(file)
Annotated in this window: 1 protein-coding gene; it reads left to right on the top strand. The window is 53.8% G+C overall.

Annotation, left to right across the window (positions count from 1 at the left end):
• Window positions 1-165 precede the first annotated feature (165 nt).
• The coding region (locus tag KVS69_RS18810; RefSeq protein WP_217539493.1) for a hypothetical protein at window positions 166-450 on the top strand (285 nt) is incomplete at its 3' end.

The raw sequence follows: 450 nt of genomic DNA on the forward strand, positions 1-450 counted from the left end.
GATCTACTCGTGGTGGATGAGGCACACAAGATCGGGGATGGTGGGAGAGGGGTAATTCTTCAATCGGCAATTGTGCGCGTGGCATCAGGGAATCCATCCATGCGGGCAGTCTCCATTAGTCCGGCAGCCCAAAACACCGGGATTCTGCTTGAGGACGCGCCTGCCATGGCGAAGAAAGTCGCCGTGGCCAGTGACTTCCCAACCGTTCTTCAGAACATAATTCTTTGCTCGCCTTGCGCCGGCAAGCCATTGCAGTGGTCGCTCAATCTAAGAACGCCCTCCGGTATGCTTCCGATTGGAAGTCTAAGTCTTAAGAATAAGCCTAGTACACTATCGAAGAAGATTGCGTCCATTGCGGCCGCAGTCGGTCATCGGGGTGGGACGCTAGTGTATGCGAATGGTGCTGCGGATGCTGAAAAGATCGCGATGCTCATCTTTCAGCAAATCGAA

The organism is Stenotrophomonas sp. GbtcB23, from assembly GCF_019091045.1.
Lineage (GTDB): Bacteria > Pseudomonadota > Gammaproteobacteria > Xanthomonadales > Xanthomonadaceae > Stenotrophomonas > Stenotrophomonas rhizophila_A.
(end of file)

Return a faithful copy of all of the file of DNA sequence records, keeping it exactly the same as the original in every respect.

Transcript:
Annotated in this window: 1 protein-coding gene; it reads left to right on the top strand. The window is 53.8% G+C overall.

Annotation, left to right across the window (positions count from 1 at the left end):
• Window positions 1-165 precede the first annotated feature (165 nt).
• The coding region (locus tag KVS69_RS18810; RefSeq protein WP_217539493.1) for a hypothetical protein at window positions 166-450 on the top strand (285 nt) is incomplete at its 3' end.

The raw sequence follows: 450 nt of genomic DNA on the forward strand, positions 1-450 counted from the left end.
GATCTACTCGTGGTGGATGAGGCACACAAGATCGGGGATGGTGGGAGAGGGGTAATTCTTCAATCGGCAATTGTGCGCGTGGCATCAGGGAATCCATCCATGCGGGCAGTCTCCATTAGTCCGGCAGCCCAAAACACCGGGATTCTGCTTGAGGACGCGCCTGCCATGGCGAAGAAAGTCGCCGTGGCCAGTGACTTCCCAACCGTTCTTCAGAACATAATTCTTTGCTCGCCTTGCGCCGGCAAGCCATTGCAGTGGTCGCTCAATCTAAGAACGCCCTCCGGTATGCTTCCGATTGGAAGTCTAAGTCTTAAGAATAAGCCTAGTACACTATCGAAGAAGATTGCGTCCATTGCGGCCGCAGTCGGTCATCGGGGTGGGACGCTAGTGTATGCGAATGGTGCTGCGGATGCTGAAAAGATCGCGATGCTCATCTTTCAGCAAATCGAA

The organism is Stenotrophomonas sp. GbtcB23, from assembly GCF_019091045.1.
Lineage (GTDB): Bacteria > Pseudomonadota > Gammaproteobacteria > Xanthomonadales > Xanthomonadaceae > Stenotrophomonas > Stenotrophomonas rhizophila_A.